Brands, celebrities and publishers are getting weird on Instagram TV.
Netflix, for instance, filmed "Riverdale" star Cole Sprouse seductively eating a cheeseburger—for an hour, no less—and judging from the one million views and 6,500-plus comments, plenty of people enjoyed it.
Brands and publishers are among the first to use IGTV, the new long-form video platform that lives inside Instagram and has its own standalone app. Instead of the minute-limit in the main Instagram feed, IGTV videos can last for up to an hour for select accounts, while a 10-minute limit prevails on others.
"IGTV is allowing brands to experiment and see what's resonating," says Mike Froggatt, the director of the intelligence team at research firm Gartner L2. And often what resonates is, well, weird, Froggatt says, "[and] that kind of fits some brand identities out there."
IGTV, which launched last month, has publishers trying to hook viewers on the longer format. And while Facebook's Watch video destination has done little to drive mobile binge-watching, there are signs that perhaps Instagram can entrance viewers. The Instagram audience recently topped one billion a month, and the success of Stories does seem to show there's appetite for vertical video (if not longer vertical video).
Nick Cicero, CEO of Delmondo, a social video analytics firm, says they've found that a segement of hardcore viewers will stick around for longer formats. And he agrees that Instagram Stories, which reach 400 million viewers a day, is proof that vertical video is in high demand, too.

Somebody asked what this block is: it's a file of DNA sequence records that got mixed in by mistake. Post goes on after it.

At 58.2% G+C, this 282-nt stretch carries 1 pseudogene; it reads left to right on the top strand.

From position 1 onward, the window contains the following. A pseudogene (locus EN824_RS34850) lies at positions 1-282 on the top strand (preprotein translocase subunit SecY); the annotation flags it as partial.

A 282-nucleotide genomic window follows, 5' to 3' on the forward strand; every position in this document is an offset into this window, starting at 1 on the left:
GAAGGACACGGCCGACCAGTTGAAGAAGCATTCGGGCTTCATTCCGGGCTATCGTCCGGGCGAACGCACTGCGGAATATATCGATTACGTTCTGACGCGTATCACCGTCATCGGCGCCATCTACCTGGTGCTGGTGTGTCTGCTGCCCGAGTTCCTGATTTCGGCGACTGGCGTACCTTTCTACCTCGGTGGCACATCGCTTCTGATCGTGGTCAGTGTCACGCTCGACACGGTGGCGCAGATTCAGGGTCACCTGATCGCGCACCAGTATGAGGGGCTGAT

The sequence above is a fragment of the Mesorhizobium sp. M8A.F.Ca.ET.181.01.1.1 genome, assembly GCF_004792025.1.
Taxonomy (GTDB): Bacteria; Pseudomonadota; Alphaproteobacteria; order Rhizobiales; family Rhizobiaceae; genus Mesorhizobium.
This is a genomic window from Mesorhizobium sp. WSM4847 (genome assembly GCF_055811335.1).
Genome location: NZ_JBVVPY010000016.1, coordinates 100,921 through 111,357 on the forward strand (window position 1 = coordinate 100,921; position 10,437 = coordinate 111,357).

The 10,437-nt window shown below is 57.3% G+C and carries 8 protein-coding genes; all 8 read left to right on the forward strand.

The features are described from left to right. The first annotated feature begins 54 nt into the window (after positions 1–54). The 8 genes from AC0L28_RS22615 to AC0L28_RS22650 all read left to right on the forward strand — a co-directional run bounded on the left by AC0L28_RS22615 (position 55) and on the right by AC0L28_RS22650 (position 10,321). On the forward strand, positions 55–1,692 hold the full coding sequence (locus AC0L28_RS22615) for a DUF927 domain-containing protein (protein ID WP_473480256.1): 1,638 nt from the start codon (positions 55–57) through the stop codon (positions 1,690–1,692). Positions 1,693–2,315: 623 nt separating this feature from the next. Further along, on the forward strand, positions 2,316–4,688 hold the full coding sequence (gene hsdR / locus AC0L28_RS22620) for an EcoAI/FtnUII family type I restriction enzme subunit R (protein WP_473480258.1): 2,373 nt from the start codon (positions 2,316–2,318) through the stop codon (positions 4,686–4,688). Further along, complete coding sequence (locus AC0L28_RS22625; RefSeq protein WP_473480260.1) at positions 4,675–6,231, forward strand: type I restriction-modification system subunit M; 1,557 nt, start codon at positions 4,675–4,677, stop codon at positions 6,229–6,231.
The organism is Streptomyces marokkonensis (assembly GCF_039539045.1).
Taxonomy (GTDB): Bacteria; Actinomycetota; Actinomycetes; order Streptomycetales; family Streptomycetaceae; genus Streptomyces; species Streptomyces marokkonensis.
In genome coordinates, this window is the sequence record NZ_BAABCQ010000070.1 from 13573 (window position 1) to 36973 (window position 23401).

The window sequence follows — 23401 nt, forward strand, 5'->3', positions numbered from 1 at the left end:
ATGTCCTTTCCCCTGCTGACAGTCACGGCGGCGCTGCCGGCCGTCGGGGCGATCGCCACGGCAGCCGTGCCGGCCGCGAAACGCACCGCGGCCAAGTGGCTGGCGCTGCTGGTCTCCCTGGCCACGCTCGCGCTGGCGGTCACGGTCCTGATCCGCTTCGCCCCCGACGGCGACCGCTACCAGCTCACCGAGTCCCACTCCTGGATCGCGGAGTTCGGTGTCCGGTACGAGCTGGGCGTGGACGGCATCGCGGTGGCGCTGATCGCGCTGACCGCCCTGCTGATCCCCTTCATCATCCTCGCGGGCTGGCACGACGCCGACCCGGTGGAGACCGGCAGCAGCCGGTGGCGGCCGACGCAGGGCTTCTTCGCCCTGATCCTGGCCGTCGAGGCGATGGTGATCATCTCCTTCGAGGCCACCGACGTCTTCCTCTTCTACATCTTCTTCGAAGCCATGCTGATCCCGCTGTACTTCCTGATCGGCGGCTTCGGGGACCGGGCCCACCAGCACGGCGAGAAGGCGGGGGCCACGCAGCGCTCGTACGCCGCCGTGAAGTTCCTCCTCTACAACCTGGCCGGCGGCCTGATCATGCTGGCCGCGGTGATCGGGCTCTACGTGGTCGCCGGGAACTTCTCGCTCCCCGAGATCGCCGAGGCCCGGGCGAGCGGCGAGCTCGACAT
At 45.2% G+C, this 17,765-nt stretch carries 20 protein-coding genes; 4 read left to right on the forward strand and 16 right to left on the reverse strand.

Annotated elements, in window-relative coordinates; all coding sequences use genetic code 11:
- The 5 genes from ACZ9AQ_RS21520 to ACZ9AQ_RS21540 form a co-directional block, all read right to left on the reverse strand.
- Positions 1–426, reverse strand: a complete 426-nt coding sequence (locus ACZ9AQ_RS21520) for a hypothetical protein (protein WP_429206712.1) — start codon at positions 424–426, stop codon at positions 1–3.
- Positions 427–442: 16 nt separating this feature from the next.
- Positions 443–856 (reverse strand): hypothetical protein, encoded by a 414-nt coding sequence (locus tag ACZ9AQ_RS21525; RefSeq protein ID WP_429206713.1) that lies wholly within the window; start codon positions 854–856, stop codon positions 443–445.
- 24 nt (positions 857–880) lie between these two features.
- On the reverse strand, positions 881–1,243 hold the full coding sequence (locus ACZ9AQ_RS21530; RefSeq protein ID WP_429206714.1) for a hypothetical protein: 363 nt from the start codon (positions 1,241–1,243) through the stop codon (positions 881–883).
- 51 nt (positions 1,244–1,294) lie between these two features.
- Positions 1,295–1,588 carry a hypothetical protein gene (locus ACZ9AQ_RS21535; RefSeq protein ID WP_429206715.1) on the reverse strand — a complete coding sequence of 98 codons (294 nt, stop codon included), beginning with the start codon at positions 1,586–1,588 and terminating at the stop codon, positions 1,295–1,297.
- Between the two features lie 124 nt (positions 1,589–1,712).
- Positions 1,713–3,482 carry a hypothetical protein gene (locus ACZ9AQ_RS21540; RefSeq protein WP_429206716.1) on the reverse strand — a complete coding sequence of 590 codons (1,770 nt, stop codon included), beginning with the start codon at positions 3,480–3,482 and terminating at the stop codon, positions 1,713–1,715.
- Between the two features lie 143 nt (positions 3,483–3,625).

"When people are engaged with vertical content they'll stick around to consume a lot," Cicero says.
Here's a look at some of the more eclectic offerings on IGTV.
The Netflix video with Sprouse lovin' his cheeseburger was done in close-up, which somehow made it even harder to look away. Netflix did not return a request for comment on whether burger eating would ever get a show on Netflix itself, nor, for that matter, to talk about its larger its IGTV strategy.
If avant garde burger eating wasn't enough, BuzzFeed, which declined to comment on its IGTV strategy, thought a game of hamster soccer was worthy of Instagram's new creative format. It was definitely compulsive entertainment—or torture—for obsessive people watching hamsters get up close to the goal line, flirt with it and infrequently score.
A&W Restaurants posted a 10-minute short film about a David Lynchian day in the life of its mascot Rooty the Root Bear.
"IGTV is a concept we really like, kind of a different lens for looking at social media," says David Coomer, chief creative officer at Cornett, which handles marketing for A&W. "It moves us even further away from advertising and into more real content."
As for the Rooty the Root Beer video, Cornett acknowledged, "It is weird."
Cicero, though, says he thinks the A&W video fell short because it didn't utilize the vertical format, which is one of the main points of the new platform—that people want to view mobile video without having to turn their screens from the upright position.
"IGTV content is meant to be shot and consumed vertically to focus on a user's natural focal point and screen orientation," Cicero says. "Brands should never be repackaging horizontal video for a vertical video platform because this fundamentally orients video the opposite way, breaking the natural viewing habit."
John Mayer impersonates a normal human being in this IGTV video showing the writing process behind his song "New Light," but that's not really the weird part. What is, is the resulting supremely surreal music video, which set off a chain of online parodies of both Mayer and his entrancing, '80s-inspired tune.
Fans would probably listen to Mayer describe his visit to the grocery store for an hour, but Mayer's IGTV behind-the-music video only lasts eight minutes.
National Geographic put a whole show on IGTV, runtime 45 minutes, called "One Strange Rock," about the many wonders of planet earth. The same show is available on television show, but the network reedited it so it could be viewed in vertical form on Instagram. It had 360,000 views in the first 24 hours, and now tops 1.3 million views since being posted last month.